©The Archaeological Settlements of Turkey - TAY Project


Degirmentepe

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Deūirmentepe
Type:
Mound
Altitude:
650 m
Region:
Eastern Anatolia
Province:
Malatya
District:
Battalgazi
Village:
Imamli
Investigation Method:
Excavation
Period:
Middle

     


Location: The site lies approximately 24 km northeast of Malatya; northeast of Battalgazi (Old Malatya) District; north side of the gravel road between Imamli Village and Adagoren Village. It has been inundated by the Karakaya Dam on Euphrates. The location code of the site is P 50 / 7.
Geography and Environment: The first settlement of the mound; located on the bank of Euphrates (40 m from the river in the present time); was founded on a natural conglomeratic elevation near the river. It is interpreted that the elevation was near the river during the first inhabitation; and the inhabitants used the Euphrates as a water source. Before the inundation; the mound was 12 m high above the level of the river bank; and 4.5 m high above the level of the southern road. It was 125 m wide in the north-south direction; 200 m long in the east-west direction; and looked like a "8" shaped; medium mound. The northern section ends with a steep slope at the fields near Euphrates; while the southern section is slightly sloped towards the road. Before the excavation; no damage was observed besides ploughing; and the overflowing of Euphrates. The mound used to be located on a narrow plain surrounded by fertile fields near Euphrates [Esin 1994:85-86].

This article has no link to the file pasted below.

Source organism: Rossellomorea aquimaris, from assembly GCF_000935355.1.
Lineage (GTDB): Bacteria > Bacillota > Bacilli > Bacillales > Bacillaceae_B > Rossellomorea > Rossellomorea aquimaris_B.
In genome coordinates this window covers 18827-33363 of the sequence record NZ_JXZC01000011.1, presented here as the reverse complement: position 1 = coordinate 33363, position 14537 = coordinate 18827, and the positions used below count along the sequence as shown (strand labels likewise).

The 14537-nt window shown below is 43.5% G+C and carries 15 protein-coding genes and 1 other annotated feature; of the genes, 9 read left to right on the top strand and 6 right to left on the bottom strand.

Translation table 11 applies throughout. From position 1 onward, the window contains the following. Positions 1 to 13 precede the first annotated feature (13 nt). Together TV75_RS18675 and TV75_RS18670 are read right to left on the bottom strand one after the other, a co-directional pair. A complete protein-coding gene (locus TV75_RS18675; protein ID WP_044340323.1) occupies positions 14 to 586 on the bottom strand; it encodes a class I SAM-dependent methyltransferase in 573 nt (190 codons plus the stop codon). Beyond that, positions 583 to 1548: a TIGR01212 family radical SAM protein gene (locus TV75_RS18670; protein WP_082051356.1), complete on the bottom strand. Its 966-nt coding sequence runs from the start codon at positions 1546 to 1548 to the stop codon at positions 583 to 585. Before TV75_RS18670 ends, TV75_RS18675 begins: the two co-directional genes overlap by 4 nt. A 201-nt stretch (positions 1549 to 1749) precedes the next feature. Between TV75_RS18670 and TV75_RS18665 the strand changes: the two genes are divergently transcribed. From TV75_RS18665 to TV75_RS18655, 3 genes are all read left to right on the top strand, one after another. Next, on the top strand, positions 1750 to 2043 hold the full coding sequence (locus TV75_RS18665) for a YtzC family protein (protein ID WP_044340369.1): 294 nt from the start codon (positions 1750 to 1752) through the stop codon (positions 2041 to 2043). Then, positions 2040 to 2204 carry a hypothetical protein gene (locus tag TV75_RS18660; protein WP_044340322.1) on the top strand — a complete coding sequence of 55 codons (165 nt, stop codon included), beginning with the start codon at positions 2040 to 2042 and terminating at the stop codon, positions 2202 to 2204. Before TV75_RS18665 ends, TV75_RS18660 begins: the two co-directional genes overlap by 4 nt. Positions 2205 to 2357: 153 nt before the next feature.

History:
Research and Excavation: The site was discovered in 1977; during the Lower Euphrates Basin Survey and was excavated by U. Esin from the University of Istanbul in 1978-1986.
Stratigraphy: According to the scientific excavations that lasted 8 seasons; settlements dating back to the Chalcolithic Age-Medieval Age (Medieval-Late Roman Period; IA; MBA and LBA{without a level}; EBA; Chalcolithic Age; virgin soil) are existent at the site.